Bears Invade Trail
Rossland’s Bear Aware Program Coordinator received a phone call from the local Conservation Officer on May 22d. There have been well over 100 calls from Trail to the Conservation Officer so far this year regarding bears. This statistic is WAY more than usual. There hasn’t been one call to the Conservation Officer from Rossland (although there have been many sightings.
Conservation Officer, Peter Busnik stated that he predicts that there are as many as 12 bear in W.Trail alone. Last week the Conservation Officers trapped two bears in W.Trail. Busnik says the pattern is clear: “garbage is killing bears”.
Almost all the incident reports from Trail are related to garbage luring hungry bears into the neighbourhoods. Once a bear eats garbage once, it’s likely to return to the same place for second helpings. This puts the safety of the bears and the people at risk and can often lead to property damage.
When doing door to door education, Bear Aware’s Coordinator met someone who had a bear in their kitchen the previous day. The door to the house wasn’t closed properly and a bear let itself in to eat garbage.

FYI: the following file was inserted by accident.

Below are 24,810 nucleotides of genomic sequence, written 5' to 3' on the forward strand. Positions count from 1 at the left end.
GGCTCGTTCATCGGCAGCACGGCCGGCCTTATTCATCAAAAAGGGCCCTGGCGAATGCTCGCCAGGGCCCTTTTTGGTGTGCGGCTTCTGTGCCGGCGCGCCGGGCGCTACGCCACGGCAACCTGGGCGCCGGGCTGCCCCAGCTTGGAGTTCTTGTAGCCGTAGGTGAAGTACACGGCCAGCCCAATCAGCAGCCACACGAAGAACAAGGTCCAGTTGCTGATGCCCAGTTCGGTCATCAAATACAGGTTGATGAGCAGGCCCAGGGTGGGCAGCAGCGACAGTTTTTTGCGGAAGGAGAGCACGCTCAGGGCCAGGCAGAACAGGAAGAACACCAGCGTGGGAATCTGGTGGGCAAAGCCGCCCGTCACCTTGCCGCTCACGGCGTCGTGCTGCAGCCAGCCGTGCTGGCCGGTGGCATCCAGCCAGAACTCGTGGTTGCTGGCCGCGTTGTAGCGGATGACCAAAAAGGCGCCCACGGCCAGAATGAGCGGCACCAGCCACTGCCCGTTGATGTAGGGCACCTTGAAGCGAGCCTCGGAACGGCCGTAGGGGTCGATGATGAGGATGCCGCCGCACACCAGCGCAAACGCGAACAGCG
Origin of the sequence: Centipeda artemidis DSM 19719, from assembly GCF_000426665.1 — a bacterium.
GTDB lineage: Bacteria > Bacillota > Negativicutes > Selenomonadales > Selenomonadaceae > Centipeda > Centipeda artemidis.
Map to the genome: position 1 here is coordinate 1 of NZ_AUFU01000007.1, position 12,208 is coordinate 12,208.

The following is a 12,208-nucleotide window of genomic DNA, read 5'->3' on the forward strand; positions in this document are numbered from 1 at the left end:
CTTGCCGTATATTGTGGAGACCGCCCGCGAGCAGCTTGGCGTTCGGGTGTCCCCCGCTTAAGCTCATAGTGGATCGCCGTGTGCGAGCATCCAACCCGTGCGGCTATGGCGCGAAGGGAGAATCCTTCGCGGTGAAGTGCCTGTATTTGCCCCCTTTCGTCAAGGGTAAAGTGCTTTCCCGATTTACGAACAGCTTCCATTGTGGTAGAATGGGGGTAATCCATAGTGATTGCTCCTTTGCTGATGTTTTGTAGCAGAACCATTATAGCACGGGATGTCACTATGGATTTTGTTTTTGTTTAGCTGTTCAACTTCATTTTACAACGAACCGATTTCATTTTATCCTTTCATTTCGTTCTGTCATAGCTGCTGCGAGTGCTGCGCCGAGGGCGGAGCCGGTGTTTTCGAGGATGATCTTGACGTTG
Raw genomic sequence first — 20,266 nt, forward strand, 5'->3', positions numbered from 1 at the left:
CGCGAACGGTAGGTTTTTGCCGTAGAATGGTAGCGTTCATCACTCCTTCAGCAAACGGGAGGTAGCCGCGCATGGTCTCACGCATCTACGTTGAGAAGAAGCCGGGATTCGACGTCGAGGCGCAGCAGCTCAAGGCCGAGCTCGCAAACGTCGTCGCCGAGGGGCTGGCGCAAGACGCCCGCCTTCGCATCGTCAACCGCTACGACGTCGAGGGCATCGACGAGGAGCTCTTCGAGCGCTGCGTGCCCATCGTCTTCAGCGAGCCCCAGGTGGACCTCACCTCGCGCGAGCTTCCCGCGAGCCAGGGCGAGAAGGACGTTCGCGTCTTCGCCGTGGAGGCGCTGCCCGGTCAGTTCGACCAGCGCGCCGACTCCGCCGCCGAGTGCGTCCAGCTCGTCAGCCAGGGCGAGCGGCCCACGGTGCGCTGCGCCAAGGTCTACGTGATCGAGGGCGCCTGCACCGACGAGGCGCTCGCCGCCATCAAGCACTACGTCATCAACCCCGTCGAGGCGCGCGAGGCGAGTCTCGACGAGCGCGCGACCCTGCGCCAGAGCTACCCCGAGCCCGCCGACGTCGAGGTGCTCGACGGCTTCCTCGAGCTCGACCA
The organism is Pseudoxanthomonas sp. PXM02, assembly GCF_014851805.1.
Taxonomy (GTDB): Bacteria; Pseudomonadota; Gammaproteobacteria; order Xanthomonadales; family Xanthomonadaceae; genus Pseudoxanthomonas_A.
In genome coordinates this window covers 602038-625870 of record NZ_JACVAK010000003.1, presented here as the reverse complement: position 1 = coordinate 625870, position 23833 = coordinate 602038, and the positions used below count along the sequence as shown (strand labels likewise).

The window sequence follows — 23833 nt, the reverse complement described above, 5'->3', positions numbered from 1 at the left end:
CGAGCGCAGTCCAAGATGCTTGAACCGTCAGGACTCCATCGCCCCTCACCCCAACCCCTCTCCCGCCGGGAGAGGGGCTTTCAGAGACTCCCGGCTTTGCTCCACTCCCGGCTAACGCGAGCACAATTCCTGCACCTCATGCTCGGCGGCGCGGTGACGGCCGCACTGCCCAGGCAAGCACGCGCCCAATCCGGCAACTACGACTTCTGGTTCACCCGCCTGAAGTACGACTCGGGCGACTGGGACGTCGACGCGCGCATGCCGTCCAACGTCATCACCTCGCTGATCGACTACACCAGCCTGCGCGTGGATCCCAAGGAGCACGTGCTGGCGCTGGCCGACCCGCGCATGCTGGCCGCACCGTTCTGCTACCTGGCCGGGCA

The message to improve the bear problem is clear: lock up your trash is a secure place and don’t put your garbage on the curb until the morning of pick up. If you don’t, more bears may be destroyed.
Busnik will not set a trap because a bear is ripping into household garbage. This is a human problem and we live in bear country. However, if the bear is showing signs of aggression, the Conservation Officers have to take the appropriate steps.
There is a garbage bylaw in Trail and people who store garbage outside can be issued with a fine. However, education is key to this bear crisis. Let your neighbours know that there is a bear problem and tell them how they can be more ‘bear aware’.